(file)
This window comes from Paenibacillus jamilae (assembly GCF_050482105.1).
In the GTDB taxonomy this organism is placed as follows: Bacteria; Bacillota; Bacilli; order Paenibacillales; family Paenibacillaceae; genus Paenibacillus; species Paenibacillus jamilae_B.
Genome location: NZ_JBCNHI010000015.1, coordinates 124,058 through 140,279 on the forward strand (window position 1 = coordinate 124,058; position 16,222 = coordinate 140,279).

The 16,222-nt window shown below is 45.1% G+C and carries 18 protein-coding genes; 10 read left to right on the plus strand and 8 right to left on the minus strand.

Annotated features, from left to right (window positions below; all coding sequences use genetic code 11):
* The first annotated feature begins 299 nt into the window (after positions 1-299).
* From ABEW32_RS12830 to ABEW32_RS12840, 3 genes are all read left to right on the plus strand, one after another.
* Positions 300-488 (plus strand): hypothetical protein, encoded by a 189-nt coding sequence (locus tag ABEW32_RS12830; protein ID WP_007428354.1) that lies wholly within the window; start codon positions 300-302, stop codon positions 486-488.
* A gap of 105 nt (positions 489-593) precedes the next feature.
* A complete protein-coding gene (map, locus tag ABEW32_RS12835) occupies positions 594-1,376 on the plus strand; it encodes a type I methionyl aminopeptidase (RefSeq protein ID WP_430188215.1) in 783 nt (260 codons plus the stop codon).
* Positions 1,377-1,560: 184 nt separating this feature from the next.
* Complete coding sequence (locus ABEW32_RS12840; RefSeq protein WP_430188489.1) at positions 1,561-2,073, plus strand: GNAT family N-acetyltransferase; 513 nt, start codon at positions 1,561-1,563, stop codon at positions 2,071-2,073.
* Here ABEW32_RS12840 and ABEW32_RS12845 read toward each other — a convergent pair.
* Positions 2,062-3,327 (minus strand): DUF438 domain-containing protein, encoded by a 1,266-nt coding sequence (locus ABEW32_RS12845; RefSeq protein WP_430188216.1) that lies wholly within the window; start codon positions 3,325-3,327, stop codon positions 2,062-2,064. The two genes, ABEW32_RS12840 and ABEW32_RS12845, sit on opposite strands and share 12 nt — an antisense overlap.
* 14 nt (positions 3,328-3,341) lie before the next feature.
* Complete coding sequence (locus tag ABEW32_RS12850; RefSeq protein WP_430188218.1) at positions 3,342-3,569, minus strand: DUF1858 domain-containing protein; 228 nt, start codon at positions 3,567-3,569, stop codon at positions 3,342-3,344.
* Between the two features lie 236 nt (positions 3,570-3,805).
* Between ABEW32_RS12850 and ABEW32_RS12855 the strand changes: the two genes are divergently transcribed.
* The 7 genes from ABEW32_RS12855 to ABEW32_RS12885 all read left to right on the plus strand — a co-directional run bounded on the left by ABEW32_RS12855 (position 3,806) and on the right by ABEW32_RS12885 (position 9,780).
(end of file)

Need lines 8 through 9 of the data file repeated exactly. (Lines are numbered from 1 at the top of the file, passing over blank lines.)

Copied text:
* Positions 300-488 (plus strand): hypothetical protein, encoded by a 189-nt coding sequence (locus tag ABEW32_RS12830; protein ID WP_007428354.1) that lies wholly within the window; start codon positions 300-302, stop codon positions 486-488.
* A gap of 105 nt (positions 489-593) precedes the next feature.